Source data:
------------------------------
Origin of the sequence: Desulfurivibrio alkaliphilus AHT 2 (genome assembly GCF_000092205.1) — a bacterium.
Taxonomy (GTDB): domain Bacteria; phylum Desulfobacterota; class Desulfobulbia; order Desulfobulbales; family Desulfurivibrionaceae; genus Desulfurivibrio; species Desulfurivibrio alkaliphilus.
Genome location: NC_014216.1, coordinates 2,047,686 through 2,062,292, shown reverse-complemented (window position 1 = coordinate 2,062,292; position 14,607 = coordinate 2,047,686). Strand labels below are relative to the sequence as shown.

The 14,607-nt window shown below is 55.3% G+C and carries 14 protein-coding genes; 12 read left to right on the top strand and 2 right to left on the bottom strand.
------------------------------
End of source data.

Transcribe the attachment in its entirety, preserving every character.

Origin of the sequence: Desulfurivibrio alkaliphilus AHT 2 (genome assembly GCF_000092205.1) — a bacterium.
Taxonomy (GTDB): domain Bacteria; phylum Desulfobacterota; class Desulfobulbia; order Desulfobulbales; family Desulfurivibrionaceae; genus Desulfurivibrio; species Desulfurivibrio alkaliphilus.
Genome location: NC_014216.1, coordinates 2,047,686 through 2,062,292, shown reverse-complemented (window position 1 = coordinate 2,062,292; position 14,607 = coordinate 2,047,686). Strand labels below are relative to the sequence as shown.

The 14,607-nt window shown below is 55.3% G+C and carries 14 protein-coding genes; 12 read left to right on the top strand and 2 right to left on the bottom strand.